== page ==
Integrating multi-level values and pro-environmental behavior in a U.S. protected area

Carena van Riper, Sophia Winkler-Schor, Lorraine Foelske, Rose Keller, Michael Braito, Christopher Raymond, Max Eriksson, Elizabeth Golebie, Dana Johnson

Research output: Contribution to journalArticlepeer-review


Human behavior is influenced by an array of psychological processes such as environmental values. Despite the importance of understanding the reasons why people engage in activities that minimize environmental degradation, empirical research rarely integrates different types of values simultaneously to provide more complete and multi-faceted insights on how values contribute to environmental sustainability. Drawing from on-site survey data collected in Denali National Park and Preserve, Alaska (n = 641), we used two-step structural equation modeling to test how variation in behavioral patterns was explained by the cultural, individual, and social values of visitors to a national park. We fused various disciplinary perspectives on the value concept to demonstrate how individual- and group-level dynamics were integral for predicting behavior and better understanding aggregated preferences for environmental conditions in the context of a U.S. protected area.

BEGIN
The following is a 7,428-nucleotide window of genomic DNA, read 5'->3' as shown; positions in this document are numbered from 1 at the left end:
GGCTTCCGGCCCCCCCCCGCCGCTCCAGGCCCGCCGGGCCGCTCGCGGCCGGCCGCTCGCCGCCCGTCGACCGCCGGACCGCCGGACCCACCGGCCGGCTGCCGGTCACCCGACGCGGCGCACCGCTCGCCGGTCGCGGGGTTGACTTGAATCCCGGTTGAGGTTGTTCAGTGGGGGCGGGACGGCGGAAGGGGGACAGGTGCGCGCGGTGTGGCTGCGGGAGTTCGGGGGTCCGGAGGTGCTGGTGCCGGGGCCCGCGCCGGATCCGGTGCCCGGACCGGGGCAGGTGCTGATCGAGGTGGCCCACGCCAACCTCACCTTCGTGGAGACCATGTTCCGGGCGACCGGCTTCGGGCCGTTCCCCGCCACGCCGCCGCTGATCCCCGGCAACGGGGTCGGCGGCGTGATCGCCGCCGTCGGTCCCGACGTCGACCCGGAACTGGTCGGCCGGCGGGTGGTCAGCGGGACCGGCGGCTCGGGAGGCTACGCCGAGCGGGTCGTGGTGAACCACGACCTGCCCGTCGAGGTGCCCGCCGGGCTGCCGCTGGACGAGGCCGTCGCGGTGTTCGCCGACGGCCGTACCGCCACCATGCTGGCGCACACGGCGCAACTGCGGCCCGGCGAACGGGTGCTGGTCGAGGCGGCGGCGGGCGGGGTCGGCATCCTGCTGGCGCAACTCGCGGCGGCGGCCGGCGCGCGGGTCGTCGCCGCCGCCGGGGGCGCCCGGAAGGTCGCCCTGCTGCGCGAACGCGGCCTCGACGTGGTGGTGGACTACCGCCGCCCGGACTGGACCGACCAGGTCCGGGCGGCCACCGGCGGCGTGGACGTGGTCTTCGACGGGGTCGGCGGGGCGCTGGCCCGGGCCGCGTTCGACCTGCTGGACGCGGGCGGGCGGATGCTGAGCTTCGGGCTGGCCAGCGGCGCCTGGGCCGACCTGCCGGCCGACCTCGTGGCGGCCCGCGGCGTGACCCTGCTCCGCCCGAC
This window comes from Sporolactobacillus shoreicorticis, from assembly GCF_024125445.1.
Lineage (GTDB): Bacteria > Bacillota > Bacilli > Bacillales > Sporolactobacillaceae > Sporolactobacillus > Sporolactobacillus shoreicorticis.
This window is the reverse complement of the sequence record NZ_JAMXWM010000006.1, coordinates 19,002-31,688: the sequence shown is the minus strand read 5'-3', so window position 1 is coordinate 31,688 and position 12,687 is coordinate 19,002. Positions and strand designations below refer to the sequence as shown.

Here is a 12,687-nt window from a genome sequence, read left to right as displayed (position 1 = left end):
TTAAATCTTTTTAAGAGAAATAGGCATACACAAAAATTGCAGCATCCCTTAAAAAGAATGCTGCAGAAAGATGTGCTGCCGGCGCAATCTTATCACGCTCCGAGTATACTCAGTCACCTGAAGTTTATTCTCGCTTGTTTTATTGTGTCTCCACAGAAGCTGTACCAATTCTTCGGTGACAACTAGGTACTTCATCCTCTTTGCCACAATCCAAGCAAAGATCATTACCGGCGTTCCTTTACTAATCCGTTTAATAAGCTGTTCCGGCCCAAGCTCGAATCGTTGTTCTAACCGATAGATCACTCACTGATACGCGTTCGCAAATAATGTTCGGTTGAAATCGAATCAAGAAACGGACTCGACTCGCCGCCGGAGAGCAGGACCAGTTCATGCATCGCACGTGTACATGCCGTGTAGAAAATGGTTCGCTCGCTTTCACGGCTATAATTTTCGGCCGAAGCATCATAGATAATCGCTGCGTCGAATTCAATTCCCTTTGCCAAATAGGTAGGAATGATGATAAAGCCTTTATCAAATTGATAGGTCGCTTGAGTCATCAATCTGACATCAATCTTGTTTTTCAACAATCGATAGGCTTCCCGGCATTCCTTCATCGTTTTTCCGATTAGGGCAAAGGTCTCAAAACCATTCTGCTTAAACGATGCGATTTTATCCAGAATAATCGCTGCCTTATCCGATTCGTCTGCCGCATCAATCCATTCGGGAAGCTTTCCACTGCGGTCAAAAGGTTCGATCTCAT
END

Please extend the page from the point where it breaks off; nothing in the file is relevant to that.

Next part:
Original languageEnglish (US)
Pages (from-to)1395-1408
Number of pages14
JournalSustainability Science
Issue number5
StatePublished - Sep 2 2019


  • Eudaimonia
  • Hedonia
  • Pro-environmental behavior
  • Protected areas
  • Sustainability
  • Values

ASJC Scopus subject areas

  • Global and Planetary Change
  • Health(social science)
  • Geography, Planning and Development
  • Ecology
  • Sociology and Political Science
  • Nature and Landscape Conservation
  • Management, Monitoring, Policy and Law


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